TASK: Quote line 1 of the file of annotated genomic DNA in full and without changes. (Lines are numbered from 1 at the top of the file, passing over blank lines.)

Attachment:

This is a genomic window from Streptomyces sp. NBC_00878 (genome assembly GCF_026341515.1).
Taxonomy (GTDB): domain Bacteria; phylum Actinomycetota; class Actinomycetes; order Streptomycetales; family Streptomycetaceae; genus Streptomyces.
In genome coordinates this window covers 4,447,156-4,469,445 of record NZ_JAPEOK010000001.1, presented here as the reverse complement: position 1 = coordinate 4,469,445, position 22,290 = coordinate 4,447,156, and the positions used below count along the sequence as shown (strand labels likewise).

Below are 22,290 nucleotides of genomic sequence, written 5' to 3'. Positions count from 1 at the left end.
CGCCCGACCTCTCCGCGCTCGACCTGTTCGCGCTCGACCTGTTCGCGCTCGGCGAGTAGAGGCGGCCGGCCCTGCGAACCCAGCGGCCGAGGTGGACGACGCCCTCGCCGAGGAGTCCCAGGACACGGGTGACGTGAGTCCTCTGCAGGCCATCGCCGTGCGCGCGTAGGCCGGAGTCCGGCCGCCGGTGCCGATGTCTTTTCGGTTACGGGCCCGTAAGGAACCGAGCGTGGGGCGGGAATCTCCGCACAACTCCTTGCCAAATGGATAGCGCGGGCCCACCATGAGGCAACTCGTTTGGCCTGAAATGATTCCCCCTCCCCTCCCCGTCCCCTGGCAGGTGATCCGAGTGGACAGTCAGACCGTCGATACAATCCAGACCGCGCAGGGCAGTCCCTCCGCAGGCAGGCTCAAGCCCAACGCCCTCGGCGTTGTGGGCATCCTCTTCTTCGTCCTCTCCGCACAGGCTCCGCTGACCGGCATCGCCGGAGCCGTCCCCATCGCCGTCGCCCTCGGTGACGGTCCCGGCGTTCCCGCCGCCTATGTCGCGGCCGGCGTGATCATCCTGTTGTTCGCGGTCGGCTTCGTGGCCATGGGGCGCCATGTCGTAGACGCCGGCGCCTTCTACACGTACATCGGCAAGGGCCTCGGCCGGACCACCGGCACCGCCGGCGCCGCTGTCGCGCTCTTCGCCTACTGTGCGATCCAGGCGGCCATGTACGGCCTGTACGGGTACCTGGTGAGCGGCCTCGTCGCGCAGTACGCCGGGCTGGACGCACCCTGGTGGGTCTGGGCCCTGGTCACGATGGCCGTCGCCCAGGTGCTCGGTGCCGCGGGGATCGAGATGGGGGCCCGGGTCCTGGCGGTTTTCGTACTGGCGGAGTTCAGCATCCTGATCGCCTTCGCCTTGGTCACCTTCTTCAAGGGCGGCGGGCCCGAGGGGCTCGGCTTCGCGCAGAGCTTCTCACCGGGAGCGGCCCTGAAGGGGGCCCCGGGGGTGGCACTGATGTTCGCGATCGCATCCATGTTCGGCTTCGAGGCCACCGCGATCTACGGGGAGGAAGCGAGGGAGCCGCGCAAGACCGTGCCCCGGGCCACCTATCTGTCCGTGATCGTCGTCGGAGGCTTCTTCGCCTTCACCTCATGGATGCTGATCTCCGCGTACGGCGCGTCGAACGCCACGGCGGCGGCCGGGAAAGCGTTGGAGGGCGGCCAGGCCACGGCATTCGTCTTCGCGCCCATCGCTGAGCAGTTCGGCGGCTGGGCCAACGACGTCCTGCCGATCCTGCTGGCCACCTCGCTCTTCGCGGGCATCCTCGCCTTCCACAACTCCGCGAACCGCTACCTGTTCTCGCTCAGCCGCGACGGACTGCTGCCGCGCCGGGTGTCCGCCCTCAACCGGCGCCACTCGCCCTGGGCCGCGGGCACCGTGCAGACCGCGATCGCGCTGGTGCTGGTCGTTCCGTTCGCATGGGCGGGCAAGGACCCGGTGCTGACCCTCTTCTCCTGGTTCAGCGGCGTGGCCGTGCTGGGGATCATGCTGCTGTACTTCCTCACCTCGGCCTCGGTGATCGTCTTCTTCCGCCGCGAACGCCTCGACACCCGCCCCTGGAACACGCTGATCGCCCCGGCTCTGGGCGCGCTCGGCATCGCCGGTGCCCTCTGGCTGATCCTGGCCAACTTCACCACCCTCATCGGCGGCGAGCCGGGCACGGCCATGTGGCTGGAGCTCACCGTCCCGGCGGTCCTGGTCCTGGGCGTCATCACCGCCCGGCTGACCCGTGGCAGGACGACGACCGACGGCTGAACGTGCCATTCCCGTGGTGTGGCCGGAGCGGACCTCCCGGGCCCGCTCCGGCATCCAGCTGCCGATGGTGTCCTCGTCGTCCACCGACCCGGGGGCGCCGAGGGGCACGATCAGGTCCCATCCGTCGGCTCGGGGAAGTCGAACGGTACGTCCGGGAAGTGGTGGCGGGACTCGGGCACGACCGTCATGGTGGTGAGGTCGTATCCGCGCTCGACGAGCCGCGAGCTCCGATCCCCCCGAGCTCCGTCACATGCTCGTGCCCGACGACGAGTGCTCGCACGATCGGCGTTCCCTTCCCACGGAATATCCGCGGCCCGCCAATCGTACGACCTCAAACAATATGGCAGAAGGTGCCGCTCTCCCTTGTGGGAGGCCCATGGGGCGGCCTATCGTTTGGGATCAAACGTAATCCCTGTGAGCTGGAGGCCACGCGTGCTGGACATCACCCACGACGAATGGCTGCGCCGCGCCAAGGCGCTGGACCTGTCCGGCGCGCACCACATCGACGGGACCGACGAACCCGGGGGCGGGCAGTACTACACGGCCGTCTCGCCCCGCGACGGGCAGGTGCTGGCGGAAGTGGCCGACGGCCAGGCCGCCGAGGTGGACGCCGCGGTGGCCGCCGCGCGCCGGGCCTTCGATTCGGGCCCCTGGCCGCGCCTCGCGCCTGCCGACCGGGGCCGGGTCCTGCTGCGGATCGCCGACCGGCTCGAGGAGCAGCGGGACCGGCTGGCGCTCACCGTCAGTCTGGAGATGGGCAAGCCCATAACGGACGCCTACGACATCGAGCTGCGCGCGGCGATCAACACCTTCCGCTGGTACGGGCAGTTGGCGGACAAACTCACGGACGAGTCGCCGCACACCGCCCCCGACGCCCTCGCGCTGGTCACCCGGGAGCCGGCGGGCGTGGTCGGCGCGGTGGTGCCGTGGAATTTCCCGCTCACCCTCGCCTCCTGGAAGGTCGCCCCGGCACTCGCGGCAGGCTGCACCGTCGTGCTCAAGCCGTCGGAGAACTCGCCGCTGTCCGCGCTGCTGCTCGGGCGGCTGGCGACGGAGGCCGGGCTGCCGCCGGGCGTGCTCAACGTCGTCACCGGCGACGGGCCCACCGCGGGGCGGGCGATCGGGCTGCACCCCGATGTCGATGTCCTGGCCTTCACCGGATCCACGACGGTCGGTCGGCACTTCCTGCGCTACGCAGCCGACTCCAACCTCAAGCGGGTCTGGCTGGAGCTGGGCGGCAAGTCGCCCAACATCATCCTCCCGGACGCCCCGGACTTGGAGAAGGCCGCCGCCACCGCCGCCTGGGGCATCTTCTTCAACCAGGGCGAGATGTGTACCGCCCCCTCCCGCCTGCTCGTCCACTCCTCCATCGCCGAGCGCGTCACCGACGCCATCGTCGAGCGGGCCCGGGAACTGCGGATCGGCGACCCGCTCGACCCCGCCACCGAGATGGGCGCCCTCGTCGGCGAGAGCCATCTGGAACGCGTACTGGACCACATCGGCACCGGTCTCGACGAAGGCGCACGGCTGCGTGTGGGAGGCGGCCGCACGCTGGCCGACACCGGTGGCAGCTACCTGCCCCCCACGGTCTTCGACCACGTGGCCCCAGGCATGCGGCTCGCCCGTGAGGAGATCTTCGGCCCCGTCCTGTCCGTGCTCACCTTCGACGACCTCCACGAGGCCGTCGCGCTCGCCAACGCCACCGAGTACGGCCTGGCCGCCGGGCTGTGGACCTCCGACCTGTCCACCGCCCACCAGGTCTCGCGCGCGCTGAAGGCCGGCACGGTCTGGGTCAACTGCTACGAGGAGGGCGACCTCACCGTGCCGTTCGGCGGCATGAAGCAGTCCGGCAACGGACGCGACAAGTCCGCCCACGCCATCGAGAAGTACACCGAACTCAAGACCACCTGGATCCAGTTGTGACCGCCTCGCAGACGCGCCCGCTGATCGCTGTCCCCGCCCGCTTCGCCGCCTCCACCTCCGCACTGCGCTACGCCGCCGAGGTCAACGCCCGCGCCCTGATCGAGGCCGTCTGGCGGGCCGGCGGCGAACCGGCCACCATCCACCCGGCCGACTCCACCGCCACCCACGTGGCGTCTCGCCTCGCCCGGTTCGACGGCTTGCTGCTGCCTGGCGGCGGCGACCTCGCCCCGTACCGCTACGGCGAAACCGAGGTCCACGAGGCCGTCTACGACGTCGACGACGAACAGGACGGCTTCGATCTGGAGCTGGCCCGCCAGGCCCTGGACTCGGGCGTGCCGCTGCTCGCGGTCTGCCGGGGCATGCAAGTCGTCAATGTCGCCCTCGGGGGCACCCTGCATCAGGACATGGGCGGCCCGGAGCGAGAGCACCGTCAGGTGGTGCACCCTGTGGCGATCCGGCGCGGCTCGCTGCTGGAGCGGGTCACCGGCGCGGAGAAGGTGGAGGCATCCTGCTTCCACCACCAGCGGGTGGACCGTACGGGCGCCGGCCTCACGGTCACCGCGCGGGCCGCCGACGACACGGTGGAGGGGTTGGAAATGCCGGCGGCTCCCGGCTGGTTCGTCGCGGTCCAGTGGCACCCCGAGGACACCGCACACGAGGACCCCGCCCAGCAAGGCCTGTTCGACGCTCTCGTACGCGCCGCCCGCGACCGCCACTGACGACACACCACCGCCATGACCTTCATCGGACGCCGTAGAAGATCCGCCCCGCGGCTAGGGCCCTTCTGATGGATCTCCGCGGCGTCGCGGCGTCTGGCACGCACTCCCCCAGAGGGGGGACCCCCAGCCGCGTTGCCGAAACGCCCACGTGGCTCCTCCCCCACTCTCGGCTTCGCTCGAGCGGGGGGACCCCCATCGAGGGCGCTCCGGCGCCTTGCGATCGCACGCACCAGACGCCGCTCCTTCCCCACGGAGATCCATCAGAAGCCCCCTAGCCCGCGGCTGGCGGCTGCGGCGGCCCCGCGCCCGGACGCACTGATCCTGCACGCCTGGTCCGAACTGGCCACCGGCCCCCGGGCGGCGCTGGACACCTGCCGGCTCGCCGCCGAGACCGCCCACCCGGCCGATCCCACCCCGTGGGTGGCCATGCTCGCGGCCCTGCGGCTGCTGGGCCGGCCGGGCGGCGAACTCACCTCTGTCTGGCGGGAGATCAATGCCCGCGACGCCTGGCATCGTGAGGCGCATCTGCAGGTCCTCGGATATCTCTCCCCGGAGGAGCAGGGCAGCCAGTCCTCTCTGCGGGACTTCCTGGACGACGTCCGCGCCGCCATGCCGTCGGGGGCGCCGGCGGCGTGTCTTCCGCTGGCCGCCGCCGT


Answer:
This is a genomic window from Streptomyces sp. NBC_00878 (genome assembly GCF_026341515.1).